Adaptation and design

If A is adapted to B, then B was (as a rule) not designed for A, and (it’s possible that) A was not designed for B. If I use a nail to mark where to put a window, this is not because nails were designed for this nor because windows need to be marked out by anything. I just used something in the tool belt to mark where I should start cutting. Nature does this sort of thing all the time, like when teeth adapt to eating something.  This undercutting of design by adaptation might continue ad infinitum: we adapted DVD players to run off of cigarette lighters, but perhaps the engineers might tell us that car cigarette lighters were just adaptations of another other, more original mechanism, like a pit for lighting signal flares.

But just because one can extend a series ad infinitum does not mean that one can get away with saying that it is possible for  everything to be adapted as opposed to designed. When we say that the series DVD power source, cigarette lighter, signal flare igniter, etc. can be infinite, what we mean is that there is no reason why we couldn’t have one more regression after any given one. It’s not as if we hit a limit of possible adaptations after 3, 7, or 4,362.* But this does not allow us to deny the need for some original designed activity or to something that just is, by its nature, ordered to some goal or end. The pit in the dashboard was put there for some purpose, even if adaptations might arise from it ad infinitum.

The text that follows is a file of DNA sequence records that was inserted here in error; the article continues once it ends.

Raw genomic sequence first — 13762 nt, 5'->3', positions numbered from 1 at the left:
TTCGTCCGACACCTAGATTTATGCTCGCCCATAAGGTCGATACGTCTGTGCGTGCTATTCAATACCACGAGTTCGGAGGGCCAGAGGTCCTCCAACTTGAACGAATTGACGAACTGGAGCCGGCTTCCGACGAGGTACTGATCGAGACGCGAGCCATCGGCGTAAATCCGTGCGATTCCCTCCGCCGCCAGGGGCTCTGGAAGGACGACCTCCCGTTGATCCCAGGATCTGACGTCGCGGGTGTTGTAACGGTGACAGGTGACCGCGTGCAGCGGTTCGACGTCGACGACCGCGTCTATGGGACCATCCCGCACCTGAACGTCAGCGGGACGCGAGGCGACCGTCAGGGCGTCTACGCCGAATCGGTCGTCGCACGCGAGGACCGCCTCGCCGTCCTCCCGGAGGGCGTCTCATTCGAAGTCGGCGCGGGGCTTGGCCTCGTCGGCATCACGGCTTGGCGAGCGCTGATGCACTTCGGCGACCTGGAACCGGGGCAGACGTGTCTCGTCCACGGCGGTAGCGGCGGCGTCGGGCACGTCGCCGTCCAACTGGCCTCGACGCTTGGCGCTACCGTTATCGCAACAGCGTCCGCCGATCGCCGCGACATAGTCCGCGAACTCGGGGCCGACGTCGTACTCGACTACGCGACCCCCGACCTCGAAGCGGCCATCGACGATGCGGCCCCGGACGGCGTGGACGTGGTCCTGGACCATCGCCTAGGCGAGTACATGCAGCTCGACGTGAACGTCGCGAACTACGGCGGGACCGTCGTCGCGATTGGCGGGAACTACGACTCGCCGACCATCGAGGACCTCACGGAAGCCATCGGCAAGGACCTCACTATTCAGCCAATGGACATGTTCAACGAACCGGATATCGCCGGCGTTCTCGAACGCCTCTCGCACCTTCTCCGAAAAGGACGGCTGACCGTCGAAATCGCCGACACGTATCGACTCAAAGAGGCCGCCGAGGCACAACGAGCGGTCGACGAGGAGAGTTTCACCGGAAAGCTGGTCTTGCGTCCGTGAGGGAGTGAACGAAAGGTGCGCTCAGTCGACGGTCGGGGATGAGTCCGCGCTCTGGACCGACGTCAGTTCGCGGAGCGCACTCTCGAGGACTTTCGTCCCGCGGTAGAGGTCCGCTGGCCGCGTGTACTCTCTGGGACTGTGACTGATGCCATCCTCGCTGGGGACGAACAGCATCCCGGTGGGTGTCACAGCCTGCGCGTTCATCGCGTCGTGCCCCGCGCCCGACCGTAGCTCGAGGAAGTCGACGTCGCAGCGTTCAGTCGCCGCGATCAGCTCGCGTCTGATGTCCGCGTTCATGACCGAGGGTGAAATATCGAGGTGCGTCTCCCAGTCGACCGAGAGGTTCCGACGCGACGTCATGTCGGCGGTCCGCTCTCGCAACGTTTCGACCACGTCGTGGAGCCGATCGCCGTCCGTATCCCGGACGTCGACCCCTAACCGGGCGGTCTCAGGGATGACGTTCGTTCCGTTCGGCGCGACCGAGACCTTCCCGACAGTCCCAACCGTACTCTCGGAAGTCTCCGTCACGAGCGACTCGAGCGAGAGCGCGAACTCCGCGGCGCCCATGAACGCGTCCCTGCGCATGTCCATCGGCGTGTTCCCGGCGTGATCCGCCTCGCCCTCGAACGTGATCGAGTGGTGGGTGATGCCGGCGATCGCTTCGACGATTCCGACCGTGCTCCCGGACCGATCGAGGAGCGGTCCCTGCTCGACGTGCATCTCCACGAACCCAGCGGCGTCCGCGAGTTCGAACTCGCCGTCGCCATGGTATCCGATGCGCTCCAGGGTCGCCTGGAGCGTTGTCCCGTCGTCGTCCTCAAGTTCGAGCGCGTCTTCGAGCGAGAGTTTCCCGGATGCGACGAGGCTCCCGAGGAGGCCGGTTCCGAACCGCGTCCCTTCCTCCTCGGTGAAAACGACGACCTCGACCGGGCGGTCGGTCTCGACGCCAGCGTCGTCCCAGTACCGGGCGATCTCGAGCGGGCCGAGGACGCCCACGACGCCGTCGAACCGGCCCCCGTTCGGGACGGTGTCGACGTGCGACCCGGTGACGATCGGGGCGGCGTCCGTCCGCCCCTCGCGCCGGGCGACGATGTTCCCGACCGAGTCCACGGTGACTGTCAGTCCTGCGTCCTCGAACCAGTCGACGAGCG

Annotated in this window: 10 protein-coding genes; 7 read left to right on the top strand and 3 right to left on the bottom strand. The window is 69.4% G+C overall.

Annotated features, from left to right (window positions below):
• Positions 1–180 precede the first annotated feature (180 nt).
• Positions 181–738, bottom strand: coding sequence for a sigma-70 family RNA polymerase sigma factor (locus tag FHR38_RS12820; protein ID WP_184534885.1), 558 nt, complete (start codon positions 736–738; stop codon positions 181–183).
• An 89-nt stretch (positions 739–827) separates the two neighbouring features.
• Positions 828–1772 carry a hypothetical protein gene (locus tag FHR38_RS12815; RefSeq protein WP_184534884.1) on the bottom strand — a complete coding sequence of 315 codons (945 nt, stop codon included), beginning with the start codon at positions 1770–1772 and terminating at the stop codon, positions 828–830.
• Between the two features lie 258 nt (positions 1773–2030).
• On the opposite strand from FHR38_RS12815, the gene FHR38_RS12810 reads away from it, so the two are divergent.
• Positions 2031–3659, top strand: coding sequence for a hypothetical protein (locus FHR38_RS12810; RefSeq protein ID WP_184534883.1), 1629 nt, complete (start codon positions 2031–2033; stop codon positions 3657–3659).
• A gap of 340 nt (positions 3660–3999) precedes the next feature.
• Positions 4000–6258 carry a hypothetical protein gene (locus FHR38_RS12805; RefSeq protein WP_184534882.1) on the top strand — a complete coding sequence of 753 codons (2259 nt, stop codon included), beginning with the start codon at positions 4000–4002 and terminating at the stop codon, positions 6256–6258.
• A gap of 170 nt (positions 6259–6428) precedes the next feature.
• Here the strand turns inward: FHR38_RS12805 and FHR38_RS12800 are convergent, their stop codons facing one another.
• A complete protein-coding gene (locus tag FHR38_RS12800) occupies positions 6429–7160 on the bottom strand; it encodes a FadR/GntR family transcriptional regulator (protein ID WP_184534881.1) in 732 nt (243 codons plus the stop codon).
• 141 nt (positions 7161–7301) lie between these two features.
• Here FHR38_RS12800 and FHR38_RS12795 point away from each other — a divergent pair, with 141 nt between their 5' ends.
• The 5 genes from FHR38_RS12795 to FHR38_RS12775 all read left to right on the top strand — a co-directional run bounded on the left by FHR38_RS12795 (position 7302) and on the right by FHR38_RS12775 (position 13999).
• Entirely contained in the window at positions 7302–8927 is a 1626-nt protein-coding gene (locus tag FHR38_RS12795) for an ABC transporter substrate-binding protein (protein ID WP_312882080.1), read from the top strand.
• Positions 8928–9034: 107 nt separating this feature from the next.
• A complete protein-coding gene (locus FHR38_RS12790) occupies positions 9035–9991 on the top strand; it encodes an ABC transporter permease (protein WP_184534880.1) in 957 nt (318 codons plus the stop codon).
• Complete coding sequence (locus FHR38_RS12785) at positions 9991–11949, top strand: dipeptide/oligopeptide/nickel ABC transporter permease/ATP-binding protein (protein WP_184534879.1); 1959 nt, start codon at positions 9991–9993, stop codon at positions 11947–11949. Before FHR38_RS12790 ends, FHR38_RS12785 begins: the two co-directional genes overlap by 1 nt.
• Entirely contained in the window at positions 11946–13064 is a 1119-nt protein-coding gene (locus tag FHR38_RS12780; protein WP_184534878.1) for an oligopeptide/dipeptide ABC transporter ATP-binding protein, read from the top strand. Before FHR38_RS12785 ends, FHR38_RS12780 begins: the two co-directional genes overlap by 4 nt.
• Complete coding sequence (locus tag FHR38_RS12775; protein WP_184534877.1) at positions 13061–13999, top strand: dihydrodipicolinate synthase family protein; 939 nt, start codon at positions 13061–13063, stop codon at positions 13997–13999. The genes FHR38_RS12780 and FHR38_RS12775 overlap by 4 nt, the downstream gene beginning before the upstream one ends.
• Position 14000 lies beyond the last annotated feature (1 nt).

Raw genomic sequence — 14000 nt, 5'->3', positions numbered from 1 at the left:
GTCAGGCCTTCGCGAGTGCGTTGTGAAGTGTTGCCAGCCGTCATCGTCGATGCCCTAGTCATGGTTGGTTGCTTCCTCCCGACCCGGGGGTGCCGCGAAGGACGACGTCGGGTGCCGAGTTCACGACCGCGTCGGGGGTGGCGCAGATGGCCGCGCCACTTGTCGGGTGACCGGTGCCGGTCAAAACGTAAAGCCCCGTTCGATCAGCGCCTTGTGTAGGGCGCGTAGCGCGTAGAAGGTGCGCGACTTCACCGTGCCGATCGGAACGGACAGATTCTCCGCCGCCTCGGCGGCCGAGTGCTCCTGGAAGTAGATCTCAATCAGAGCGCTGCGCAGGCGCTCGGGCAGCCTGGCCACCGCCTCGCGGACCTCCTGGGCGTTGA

Analogized to nature, we get the idea that nature is teleological, but that it is very hard to know where precisely this teleology is found. Nature might be adaptive in all or most of its interesting respects. Such a view is at least common.

*IOW, after any given number you can have one more, but some given number is the first. This occurs because it is causally first, not because it is some given number.

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